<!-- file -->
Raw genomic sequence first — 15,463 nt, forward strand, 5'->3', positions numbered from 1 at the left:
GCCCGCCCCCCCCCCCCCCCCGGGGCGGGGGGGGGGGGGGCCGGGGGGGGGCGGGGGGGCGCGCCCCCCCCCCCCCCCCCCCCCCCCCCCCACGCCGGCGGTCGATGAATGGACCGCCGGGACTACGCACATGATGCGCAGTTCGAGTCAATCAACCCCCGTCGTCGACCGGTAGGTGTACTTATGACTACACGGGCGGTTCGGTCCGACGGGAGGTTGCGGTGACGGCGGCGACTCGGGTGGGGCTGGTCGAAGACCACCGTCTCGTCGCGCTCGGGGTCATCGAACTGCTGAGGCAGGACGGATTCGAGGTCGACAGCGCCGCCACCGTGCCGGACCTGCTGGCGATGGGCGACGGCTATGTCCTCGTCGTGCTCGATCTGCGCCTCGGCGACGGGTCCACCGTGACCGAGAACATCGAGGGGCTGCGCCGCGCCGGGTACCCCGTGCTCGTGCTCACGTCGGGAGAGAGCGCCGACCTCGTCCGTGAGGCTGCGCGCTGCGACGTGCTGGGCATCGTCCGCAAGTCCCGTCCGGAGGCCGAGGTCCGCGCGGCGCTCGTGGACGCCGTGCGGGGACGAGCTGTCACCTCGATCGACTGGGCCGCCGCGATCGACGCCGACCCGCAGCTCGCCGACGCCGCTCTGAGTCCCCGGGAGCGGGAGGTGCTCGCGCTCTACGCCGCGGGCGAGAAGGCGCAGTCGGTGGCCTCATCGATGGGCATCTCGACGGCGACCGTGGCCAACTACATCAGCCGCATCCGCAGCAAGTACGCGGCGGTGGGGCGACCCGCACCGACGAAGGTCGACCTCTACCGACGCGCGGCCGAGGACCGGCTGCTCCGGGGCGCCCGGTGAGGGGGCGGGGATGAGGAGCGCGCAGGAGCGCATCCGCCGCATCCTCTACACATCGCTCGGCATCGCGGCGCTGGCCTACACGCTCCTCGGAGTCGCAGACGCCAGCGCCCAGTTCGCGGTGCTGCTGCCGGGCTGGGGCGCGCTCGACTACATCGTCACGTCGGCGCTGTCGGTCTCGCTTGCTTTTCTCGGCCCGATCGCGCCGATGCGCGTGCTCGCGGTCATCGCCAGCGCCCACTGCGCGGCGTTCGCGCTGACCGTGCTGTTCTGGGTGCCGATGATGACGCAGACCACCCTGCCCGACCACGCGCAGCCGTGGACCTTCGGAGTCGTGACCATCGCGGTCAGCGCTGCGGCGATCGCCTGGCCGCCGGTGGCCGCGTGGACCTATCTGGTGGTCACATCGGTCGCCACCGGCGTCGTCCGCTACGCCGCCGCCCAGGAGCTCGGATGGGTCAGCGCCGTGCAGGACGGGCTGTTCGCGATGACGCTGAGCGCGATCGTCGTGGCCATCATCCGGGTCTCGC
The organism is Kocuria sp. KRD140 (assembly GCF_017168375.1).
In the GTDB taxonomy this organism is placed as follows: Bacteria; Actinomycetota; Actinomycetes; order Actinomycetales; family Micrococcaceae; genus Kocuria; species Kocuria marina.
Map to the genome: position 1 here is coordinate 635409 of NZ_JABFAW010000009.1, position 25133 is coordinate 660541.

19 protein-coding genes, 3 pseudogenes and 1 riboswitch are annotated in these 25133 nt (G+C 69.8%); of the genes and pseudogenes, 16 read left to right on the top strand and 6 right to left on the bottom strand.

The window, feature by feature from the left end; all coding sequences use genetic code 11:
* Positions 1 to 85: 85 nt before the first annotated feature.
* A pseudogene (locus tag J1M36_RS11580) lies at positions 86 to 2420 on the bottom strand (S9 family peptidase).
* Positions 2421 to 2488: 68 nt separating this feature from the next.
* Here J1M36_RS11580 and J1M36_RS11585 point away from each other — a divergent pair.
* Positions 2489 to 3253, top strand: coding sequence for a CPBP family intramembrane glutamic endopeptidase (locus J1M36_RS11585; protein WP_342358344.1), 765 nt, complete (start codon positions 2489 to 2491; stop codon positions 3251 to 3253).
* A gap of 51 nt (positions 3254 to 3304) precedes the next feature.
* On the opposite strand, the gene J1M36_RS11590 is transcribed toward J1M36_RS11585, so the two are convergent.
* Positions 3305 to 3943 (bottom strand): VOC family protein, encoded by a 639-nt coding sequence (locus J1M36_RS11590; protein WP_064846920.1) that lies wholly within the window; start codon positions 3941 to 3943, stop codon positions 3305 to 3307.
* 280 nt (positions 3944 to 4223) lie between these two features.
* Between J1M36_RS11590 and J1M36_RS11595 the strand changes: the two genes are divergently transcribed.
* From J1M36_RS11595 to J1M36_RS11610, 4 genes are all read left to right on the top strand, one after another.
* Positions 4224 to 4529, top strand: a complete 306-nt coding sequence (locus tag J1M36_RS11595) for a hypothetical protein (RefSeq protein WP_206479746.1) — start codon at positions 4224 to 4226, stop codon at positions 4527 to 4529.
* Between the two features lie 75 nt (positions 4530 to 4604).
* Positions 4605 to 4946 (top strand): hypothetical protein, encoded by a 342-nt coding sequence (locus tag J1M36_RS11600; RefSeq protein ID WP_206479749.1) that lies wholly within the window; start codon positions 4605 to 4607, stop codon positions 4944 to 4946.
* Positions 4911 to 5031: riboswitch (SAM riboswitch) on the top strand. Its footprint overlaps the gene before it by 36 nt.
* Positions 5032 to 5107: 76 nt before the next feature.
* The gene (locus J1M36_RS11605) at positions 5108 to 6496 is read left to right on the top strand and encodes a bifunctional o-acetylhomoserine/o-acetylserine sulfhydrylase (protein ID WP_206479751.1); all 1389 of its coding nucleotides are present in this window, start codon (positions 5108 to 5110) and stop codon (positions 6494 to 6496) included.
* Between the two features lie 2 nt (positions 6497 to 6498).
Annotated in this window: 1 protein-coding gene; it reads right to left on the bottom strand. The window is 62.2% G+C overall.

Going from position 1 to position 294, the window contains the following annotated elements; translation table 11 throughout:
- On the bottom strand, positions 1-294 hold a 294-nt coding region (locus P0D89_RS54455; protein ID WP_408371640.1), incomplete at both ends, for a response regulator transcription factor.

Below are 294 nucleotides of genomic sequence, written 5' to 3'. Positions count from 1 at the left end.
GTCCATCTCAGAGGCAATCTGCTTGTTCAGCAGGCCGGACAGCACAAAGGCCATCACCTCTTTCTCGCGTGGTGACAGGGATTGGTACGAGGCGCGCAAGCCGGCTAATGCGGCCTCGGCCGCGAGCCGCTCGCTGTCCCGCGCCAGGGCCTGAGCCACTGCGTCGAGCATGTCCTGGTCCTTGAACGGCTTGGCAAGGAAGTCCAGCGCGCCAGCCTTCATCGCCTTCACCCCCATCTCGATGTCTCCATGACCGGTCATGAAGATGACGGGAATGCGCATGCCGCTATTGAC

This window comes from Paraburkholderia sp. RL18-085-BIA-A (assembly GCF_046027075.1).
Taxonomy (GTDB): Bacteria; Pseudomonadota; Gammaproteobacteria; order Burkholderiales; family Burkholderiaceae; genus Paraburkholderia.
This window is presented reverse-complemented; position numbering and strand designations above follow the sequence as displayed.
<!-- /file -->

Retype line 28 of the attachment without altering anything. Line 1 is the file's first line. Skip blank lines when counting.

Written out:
- On the bottom strand, positions 1-294 hold a 294-nt coding region (locus P0D89_RS54455; protein ID WP_408371640.1), incomplete at both ends, for a response regulator transcription factor.